Scientists solve 3-D structure of key defense protein against Parkinson's disease
Scientists at the University of Dundee have identified the structure of a key enzyme that protects the brain against Parkinson's disease.
The result of a decade of work, the research team said that solving the 3D structure and inner workings of the PINK1 enzyme represented a major breakthrough.
"Solving the structure and workings of PINK1 gives us crucial insights in to how it exerts a protective role in Parkinson's," said Dr Miratul Muqit, Wellcome Trust Senior Clinical Fellow and Consultant Neurologist at the MRC Protein Phosphorylation and Ubiquitylation Unit (MRC-PPU) in the School of Life Sciences, who co-led the research team with Professor Daan van Aalten at the University.
"That knowledge can lead to the development of new drugs which could be designed to 'switch on' PINK1 to the benefit of patients with Parkinson's."
Professor van Aalten, a Wellcome Trust Investigator in the Division of Gene Regulation and Expression in the School of Life Sciences, said, "There has been great interest in directly targeting PINK1 as a potential therapy but without knowledge on the structure of the enzyme, this posed a major barrier. Our work now provides a framework to undertake future studies directed at finding new drug like molecules that can target and activate PINK1."
Parkinson's is a progressive degenerative brain disorder which to date remains incurable. Previous advances in genetics identified mutations in the PINK1 gene in patients with early-onset forms of Parkinson's.
PINK1 encodes a special class of enzyme known as a kinase that plays a critical role in protecting brain cells against stress. In patients harbouring PINK1 mutations, this protective effect is lost leading to the degeneration of cells controlling movement that account for Parkinson's symptoms.
Previous work had indicated that the main role of the PINK1 enzyme is to sense damage to the energy centres of cells known as mitochondria and then switch on a protective pathway involving the targeting of two key proteins, ubiquitin and Parkin, to reduce the damage. But how this occurred was unknown.
In the new research, published in the journal eLife, the team of Dundee scientists reveal that PINK1 has unique control elements not found in other enzymes of this class that explain how it targets ubiquitin and Parkin to exert its protective role in Parkinson's.
"This provides detailed insights into how mutations carried by hundreds of Parkinson's patients worldwide interrupt the function of the enzyme," said Professor van Aalten.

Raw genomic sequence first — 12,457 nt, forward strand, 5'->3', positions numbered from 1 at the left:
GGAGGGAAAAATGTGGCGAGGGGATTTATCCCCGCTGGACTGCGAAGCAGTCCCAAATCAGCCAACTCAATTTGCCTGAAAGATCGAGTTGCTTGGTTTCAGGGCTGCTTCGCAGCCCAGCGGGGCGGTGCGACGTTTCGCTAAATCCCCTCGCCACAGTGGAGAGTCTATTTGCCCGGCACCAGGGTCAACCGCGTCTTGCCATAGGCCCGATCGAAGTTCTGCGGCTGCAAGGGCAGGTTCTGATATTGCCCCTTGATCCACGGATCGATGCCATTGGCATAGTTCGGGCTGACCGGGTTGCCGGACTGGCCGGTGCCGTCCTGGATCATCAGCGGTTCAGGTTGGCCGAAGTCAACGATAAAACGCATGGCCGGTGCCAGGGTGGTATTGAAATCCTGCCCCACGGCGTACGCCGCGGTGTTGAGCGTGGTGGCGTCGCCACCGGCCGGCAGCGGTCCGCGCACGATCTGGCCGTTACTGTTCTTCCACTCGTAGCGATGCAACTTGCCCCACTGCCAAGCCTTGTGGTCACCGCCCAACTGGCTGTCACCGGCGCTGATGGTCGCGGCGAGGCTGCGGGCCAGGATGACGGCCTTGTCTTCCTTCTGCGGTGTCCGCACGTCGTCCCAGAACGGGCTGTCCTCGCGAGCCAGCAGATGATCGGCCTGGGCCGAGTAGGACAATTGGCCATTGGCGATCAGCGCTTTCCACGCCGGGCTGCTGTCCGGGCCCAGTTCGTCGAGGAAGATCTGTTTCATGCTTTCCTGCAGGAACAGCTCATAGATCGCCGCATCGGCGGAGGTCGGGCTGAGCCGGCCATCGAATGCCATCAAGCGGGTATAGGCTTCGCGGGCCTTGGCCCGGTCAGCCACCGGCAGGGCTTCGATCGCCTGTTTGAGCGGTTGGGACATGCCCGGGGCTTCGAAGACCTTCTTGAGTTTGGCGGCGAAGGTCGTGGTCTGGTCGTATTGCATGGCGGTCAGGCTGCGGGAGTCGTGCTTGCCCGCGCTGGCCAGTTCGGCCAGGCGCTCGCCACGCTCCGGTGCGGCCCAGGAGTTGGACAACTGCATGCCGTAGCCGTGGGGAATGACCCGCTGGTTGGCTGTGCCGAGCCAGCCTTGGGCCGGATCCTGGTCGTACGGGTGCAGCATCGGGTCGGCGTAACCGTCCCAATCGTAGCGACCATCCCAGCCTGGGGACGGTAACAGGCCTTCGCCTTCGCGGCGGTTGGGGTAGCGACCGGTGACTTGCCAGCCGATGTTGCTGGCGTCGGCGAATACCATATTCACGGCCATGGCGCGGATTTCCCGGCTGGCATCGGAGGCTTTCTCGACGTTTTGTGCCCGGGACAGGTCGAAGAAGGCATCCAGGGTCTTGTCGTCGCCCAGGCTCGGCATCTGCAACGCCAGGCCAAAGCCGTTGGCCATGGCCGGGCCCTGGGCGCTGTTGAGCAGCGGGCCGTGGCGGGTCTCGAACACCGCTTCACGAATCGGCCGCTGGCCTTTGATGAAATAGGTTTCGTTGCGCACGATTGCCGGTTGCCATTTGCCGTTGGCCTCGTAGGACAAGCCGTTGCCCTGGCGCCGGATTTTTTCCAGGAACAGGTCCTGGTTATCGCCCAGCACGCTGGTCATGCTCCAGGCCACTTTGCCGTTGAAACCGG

"This is a good example of collaborative research resulting from scientists with different expertise working together. It is only with the hard work of several PhD students and postdocs that we have been able to make this transformative step in our understanding of how PINK1 works. As is often the case, having now solved this important problem, there are many new interesting questions on PINK1 that will direct our future research."
Dr Muqit added, "Our research has been focused on defining the most fundamental aspects of the causes of Parkinson's which we think will uncover new ideas for better treating the disease in the future."
Michael Dunn, Head of Wellcome's Genetics and Molecular Sciences team, said, "The PINK1 protein has been the focus of research all over the world, so this finding from the Dundee team is a fantastic step forward for the community. If we understand the structure of this protein, which holds so many clues into what goes wrong in Parkinson's, it may help us develop novel drugs to protect against this devastating disease. Basic research is fundamental to understanding and treating many diseases and only by working in collaboration can we hope to make breakthroughs like this."
Dr Nathan Richardson, MRC Head of Molecular and Cellular Medicine, said, "Discovering the fundamental structure of this protein is vital for understanding its cellular function and paves the way for the development of drugs to combat forms of early-onset Parkinson's disease. This advance will also help reveal the molecular basis of genetic mutations in Parkinson's disease, illustrating the merit of long term support for underpinning biomedical research."
Professor David Dexter, Deputy Director of Research at Parkinson's UK, said, "The PINK1 gene was identified as a key player by Parkinson's UK-funded researchers back in 2004. Drugs that can switch the PINK1/parkin pathway back on may be able to slow, stop or even reverse nerve cell death, not only in people who have these rare inherited forms of the condition, but also those with non-inherited Parkinson's.
"This research, for the first time, gives us a view of what the PINK1 protein looks like and how changes in the gene can prevent the PINK1 protein working properly. This knowledge is vital for developing drugs that can switch PINK1 back on, which has the potential to slow or even stop the progression of the condition, something current treatments are unable to do."